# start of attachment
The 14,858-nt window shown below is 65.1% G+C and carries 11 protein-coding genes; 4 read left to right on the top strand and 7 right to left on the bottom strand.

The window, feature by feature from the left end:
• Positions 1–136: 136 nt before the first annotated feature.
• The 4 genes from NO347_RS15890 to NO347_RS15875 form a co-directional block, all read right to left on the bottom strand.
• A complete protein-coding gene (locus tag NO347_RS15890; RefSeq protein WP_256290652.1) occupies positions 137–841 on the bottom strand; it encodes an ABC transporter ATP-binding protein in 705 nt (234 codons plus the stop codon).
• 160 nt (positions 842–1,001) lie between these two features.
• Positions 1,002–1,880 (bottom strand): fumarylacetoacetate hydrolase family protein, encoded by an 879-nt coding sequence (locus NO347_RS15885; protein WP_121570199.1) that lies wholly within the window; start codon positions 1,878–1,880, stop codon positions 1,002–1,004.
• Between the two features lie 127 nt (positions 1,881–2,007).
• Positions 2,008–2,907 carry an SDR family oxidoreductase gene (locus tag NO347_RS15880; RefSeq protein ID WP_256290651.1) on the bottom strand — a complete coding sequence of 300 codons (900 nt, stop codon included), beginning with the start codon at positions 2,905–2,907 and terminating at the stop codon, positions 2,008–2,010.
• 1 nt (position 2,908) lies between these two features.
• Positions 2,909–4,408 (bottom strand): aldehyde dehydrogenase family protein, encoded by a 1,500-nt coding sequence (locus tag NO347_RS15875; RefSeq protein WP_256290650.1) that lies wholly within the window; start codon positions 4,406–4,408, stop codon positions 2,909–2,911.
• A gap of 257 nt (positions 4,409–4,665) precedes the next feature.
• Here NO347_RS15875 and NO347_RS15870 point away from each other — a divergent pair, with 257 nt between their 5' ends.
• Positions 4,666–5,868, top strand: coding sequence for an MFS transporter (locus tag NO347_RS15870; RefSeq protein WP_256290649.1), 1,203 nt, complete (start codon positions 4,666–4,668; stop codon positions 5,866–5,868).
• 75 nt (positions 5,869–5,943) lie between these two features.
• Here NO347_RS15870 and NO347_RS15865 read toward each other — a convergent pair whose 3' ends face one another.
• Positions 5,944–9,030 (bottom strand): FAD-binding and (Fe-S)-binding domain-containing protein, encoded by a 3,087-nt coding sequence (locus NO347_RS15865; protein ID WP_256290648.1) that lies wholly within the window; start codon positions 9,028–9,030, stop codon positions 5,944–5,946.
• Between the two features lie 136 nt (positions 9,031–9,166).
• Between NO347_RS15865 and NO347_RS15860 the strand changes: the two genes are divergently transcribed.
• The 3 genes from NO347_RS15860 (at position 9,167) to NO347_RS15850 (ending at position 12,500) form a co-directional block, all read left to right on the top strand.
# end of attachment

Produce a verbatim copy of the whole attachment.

The 14,858-nt window shown below is 65.1% G+C and carries 11 protein-coding genes; 4 read left to right on the top strand and 7 right to left on the bottom strand.

The window, feature by feature from the left end:
• Positions 1–136: 136 nt before the first annotated feature.
• The 4 genes from NO347_RS15890 to NO347_RS15875 form a co-directional block, all read right to left on the bottom strand.
• A complete protein-coding gene (locus tag NO347_RS15890; RefSeq protein WP_256290652.1) occupies positions 137–841 on the bottom strand; it encodes an ABC transporter ATP-binding protein in 705 nt (234 codons plus the stop codon).
• 160 nt (positions 842–1,001) lie between these two features.
• Positions 1,002–1,880 (bottom strand): fumarylacetoacetate hydrolase family protein, encoded by an 879-nt coding sequence (locus NO347_RS15885; protein WP_121570199.1) that lies wholly within the window; start codon positions 1,878–1,880, stop codon positions 1,002–1,004.
• Between the two features lie 127 nt (positions 1,881–2,007).
• Positions 2,008–2,907 carry an SDR family oxidoreductase gene (locus tag NO347_RS15880; RefSeq protein ID WP_256290651.1) on the bottom strand — a complete coding sequence of 300 codons (900 nt, stop codon included), beginning with the start codon at positions 2,905–2,907 and terminating at the stop codon, positions 2,008–2,010.
• 1 nt (position 2,908) lies between these two features.
• Positions 2,909–4,408 (bottom strand): aldehyde dehydrogenase family protein, encoded by a 1,500-nt coding sequence (locus tag NO347_RS15875; RefSeq protein WP_256290650.1) that lies wholly within the window; start codon positions 4,406–4,408, stop codon positions 2,909–2,911.
• A gap of 257 nt (positions 4,409–4,665) precedes the next feature.
• Here NO347_RS15875 and NO347_RS15870 point away from each other — a divergent pair, with 257 nt between their 5' ends.
• Positions 4,666–5,868, top strand: coding sequence for an MFS transporter (locus tag NO347_RS15870; RefSeq protein WP_256290649.1), 1,203 nt, complete (start codon positions 4,666–4,668; stop codon positions 5,866–5,868).
• 75 nt (positions 5,869–5,943) lie between these two features.
• Here NO347_RS15870 and NO347_RS15865 read toward each other — a convergent pair whose 3' ends face one another.
• Positions 5,944–9,030 (bottom strand): FAD-binding and (Fe-S)-binding domain-containing protein, encoded by a 3,087-nt coding sequence (locus NO347_RS15865; protein ID WP_256290648.1) that lies wholly within the window; start codon positions 9,028–9,030, stop codon positions 5,944–5,946.
• Between the two features lie 136 nt (positions 9,031–9,166).
• Between NO347_RS15865 and NO347_RS15860 the strand changes: the two genes are divergently transcribed.
• The 3 genes from NO347_RS15860 (at position 9,167) to NO347_RS15850 (ending at position 12,500) form a co-directional block, all read left to right on the top strand.